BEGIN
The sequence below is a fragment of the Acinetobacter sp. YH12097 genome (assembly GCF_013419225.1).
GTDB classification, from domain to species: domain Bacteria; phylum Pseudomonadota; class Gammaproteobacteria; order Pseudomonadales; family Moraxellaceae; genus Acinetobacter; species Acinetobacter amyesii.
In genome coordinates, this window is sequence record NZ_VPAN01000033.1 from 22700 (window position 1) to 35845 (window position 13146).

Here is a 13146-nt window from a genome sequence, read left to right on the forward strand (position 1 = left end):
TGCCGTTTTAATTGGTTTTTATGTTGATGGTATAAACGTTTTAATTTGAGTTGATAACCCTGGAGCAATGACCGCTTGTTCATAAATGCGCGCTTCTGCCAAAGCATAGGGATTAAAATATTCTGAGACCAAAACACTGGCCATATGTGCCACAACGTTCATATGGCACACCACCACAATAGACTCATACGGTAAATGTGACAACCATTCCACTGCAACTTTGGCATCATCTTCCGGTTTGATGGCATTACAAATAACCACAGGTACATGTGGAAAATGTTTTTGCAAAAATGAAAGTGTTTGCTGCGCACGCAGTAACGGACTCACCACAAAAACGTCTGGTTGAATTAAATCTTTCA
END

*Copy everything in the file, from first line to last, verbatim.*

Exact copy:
The sequence below is a fragment of the Acinetobacter sp. YH12097 genome (assembly GCF_013419225.1).
GTDB classification, from domain to species: domain Bacteria; phylum Pseudomonadota; class Gammaproteobacteria; order Pseudomonadales; family Moraxellaceae; genus Acinetobacter; species Acinetobacter amyesii.
In genome coordinates, this window is sequence record NZ_VPAN01000033.1 from 22700 (window position 1) to 35845 (window position 13146).

Here is a 13146-nt window from a genome sequence, read left to right on the forward strand (position 1 = left end):
TGCCGTTTTAATTGGTTTTTATGTTGATGGTATAAACGTTTTAATTTGAGTTGATAACCCTGGAGCAATGACCGCTTGTTCATAAATGCGCGCTTCTGCCAAAGCATAGGGATTAAAATATTCTGAGACCAAAACACTGGCCATATGTGCCACAACGTTCATATGGCACACCACCACAATAGACTCATACGGTAAATGTGACAACCATTCCACTGCAACTTTGGCATCATCTTCCGGTTTGATGGCATTACAAATAACCACAGGTACATGTGGAAAATGTTTTTGCAAAAATGAAAGTGTTTGCTGCGCACGCAGTAACGGACTCACCACAAAAACGTCTGGTTGAATTAAATCTTTCA